Atmospheric chemistry on Venus — New observations and laboratory studies to progress significant unresolved issues

Franklin P. Mills, Kandis Lea Jessup, Amanda S. Brecht
2021 Bulletin of the AAS  
5 NASA Ames Research Center (MSC 245-3, Moffett Field, CA, 94035, USA, amanda.s.brecht@nasa.gov). Introduction: The Venus Express-Akatsuki era has brought major advances in understanding Venus' atmosphere, but first-order unknowns remain. New observations and lab studies are needed to support and enhance recent progress in our theoretical understanding. Geographic and local time variations in composition provide important information on chemical, dynamical, and climate processes. The recent
more » ... ses. The recent development of much more capable and accurate 2D and 3D atmospheric general circulation models (AGCMs) and chemical transport models (CTMs), including data assimilation schemes, provide the tools needed to interpret high resolution 3D data sets. Systematic observations to identify both long-term climatological abundances and short-term variability are needed. Further ab initio and lab studies (e.g., spectroscopy, chemical kinetics, and state-specific probing) are needed as well to confirm the validity of postulated chemical mechanisms, clarify unknown or poorly constrained photochemical parameters, and assist with quantitative interpretation of observations. These advances will enable increased integration of multi-dimensional dynamics and chemistry and enhanced understanding of their interactions. Venus is not only our nearest neighbor. It is also our nearest laboratory for understanding the diversity of atmospheric chemistry that will be found on exoplanets and a key comparative benchmark for understanding the divergent evolutionary paths of terrestrial-like planets. Scientific Issues and Challenges: Venus' bulk atmospheric composition (96.5% CO2, 3.5% N2) and the identity of many of its most abundant reservoir species (SO2, H2SO4, HCl, H2O) have been known for decades (Marcq et al., 2018) . Its major chemical processes are even believed known -CO2 photolysis and CO oxidation; sulfur oxidation, condensation to form H2SO4 clouds, and evaporation; and polymerization of sulfur to form polysulfur (Marcq et al., 2018 ). Yet beneath this veneer of top-level "knowledge" lie significant and important uncertainties and unknowns (Marcq et al., 2018) : • What chemical mechanisms quantitatively maintain the photochemical stability of CO2? • What chemical/aerosol species absorb sufficient UV-blue light to account for around 50% of the solar radiation absorbed by Venus' atmosphere? • How, how much, and where do the atmosphere and surface interact? • What are the implications for and consequences of active volcanism on Venus? New, systematically planned and acquired observations are critical for answering these questions. Integration of increasingly complex chemical mechanisms with circulation models that are increasing markedly in sophistication, resolution, and accuracy is also critical because observed species distributions reflect the complex interactions of dynamics, chemistry, and radiation. Underpinning the advances from new observations and integrated models are lab studies identifying and validating postulated chemical mechanisms. Advances in all of these areas are needed to further not only our understanding of Venus' atmospheric chemistry, but also to interpret observations of terrestrial-like exoplanets, including exo-Venuses, and to advance comparative studies of Mars, Earth, and Venus and understand their apparent evolutionary divergence. Atmospheric chemistry is complex because of both its interaction with transport and its sensitivity to species whose relative abundances may be a few parts per billion (ppb) or parts per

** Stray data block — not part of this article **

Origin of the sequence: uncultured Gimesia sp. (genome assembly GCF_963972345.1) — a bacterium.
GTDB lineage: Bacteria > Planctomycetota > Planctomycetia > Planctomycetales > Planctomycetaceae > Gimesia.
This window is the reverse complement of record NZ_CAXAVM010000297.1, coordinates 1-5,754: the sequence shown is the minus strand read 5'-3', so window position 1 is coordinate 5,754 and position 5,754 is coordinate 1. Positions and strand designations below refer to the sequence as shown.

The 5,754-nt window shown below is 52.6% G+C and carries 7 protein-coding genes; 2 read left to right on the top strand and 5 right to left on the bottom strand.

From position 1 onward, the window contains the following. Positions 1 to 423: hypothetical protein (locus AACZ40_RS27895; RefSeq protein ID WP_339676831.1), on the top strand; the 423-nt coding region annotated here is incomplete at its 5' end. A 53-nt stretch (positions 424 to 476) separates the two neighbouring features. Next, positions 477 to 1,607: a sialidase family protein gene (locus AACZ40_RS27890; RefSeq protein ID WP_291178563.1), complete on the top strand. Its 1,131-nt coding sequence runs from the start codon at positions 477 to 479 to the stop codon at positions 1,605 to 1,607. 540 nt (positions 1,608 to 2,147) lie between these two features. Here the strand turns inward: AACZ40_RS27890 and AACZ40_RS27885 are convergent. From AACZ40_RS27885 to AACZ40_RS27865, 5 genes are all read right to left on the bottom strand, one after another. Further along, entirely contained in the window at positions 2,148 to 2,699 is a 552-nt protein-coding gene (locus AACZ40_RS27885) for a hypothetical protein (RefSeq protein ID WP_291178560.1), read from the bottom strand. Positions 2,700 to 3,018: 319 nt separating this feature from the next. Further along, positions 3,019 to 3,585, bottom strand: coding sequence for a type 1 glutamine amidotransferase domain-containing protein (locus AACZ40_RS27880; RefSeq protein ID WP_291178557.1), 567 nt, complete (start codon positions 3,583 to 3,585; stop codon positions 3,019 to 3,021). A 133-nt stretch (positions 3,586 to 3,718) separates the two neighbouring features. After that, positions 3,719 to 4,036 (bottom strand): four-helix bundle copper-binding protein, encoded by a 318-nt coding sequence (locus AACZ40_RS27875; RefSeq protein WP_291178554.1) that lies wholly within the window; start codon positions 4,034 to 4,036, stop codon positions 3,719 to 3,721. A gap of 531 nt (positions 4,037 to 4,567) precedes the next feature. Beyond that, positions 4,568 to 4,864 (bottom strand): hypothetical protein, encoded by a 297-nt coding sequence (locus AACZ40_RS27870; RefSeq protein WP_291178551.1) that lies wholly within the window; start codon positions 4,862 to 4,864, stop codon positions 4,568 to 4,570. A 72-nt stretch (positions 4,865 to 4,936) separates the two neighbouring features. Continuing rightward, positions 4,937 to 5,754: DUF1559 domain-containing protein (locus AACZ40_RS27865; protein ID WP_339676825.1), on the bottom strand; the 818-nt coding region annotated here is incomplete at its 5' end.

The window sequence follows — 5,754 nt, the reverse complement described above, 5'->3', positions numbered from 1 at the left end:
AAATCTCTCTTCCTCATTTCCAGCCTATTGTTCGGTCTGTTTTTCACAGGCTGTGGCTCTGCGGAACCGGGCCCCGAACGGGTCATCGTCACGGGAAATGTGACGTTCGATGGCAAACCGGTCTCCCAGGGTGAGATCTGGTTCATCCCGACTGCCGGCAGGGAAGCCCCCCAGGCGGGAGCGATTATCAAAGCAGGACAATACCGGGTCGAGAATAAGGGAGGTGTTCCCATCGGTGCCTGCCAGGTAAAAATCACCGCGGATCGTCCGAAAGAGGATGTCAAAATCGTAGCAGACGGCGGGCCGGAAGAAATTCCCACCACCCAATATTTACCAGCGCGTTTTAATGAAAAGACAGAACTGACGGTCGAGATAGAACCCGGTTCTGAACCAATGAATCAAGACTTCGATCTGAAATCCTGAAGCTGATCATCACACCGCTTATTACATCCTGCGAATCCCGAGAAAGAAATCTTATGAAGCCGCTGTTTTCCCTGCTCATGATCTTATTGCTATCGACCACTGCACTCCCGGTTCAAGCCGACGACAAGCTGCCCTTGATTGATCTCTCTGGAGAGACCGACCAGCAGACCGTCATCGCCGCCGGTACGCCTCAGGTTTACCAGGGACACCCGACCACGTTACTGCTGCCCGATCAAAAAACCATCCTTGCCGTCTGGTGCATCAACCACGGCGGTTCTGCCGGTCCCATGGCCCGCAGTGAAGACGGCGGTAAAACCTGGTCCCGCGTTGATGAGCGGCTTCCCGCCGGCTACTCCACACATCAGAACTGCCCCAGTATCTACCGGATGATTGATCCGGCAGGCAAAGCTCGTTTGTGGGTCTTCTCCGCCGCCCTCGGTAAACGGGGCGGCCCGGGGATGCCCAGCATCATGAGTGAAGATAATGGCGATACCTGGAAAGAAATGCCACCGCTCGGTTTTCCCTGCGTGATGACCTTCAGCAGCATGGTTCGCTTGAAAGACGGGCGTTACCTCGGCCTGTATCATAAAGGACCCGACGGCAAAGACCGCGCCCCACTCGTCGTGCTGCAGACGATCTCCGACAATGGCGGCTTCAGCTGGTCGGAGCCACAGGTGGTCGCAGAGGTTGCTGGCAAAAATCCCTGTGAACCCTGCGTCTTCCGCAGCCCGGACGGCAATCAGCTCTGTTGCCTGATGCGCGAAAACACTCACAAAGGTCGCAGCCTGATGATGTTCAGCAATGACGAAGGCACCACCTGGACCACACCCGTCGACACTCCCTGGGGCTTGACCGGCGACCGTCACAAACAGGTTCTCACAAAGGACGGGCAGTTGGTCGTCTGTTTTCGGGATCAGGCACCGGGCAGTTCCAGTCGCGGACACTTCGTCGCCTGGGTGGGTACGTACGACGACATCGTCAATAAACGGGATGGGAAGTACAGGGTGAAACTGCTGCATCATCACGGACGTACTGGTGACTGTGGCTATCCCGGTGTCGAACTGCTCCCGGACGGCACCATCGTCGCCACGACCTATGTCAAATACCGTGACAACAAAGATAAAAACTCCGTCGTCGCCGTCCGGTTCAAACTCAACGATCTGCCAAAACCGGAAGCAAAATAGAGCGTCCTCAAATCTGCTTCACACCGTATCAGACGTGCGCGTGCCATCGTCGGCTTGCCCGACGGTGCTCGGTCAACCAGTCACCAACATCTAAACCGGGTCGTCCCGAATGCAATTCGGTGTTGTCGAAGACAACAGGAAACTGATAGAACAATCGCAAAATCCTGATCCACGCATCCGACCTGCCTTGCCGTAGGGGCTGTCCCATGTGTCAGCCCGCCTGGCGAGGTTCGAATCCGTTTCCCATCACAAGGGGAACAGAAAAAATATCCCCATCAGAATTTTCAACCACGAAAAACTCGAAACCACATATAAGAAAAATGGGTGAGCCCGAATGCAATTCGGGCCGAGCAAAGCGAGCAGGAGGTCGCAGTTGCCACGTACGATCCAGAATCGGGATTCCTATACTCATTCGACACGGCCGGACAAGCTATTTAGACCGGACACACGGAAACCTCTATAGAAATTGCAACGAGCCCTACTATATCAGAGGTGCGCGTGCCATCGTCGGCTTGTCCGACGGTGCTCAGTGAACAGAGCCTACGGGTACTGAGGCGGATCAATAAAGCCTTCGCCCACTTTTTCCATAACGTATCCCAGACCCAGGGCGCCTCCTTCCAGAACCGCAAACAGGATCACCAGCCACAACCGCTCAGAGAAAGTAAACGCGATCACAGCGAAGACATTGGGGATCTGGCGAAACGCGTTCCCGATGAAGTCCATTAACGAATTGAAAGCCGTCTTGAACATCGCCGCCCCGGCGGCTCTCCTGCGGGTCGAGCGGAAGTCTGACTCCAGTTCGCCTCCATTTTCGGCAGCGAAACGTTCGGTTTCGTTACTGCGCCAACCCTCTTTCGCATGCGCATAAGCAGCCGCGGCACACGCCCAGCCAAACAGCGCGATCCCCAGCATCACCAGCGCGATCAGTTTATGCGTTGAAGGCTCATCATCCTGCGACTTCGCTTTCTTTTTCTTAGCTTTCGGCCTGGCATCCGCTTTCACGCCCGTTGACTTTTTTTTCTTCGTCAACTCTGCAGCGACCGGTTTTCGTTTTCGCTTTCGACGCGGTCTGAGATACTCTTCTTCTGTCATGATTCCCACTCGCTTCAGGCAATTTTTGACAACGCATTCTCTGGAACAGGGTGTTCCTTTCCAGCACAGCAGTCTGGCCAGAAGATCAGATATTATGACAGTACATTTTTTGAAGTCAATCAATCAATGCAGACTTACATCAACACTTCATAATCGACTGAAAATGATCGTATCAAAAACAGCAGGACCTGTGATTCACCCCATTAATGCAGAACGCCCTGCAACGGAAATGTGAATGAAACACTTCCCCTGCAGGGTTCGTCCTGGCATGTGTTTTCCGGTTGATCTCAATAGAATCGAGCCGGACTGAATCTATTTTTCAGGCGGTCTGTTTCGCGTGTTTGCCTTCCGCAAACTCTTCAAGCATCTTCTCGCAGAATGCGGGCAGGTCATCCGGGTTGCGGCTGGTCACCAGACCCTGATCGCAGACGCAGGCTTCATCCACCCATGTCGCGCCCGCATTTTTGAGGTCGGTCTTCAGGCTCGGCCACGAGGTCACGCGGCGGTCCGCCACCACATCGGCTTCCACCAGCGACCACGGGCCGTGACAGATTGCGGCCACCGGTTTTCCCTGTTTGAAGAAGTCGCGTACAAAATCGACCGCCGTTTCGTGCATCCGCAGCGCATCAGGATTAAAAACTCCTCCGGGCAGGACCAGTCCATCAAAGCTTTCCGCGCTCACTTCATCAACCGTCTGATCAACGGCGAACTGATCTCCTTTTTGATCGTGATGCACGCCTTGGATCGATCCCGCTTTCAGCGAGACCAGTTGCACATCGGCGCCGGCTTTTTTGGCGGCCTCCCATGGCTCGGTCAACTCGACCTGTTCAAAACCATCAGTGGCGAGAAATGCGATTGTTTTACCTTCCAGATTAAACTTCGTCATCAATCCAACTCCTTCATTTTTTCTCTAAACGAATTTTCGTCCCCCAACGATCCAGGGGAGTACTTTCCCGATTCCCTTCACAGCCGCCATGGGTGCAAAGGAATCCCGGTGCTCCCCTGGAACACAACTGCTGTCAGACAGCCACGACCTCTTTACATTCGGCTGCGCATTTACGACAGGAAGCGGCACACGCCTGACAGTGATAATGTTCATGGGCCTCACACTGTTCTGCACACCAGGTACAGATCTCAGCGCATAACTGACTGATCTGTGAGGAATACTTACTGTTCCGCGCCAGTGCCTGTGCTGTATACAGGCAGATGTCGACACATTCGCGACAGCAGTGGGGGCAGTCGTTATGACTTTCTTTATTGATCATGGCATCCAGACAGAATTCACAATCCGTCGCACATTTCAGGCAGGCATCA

doi:10.3847/25c2cfeb.7a0b2f82 fatcat:meaplfurtjcwlfq4knzyyordxu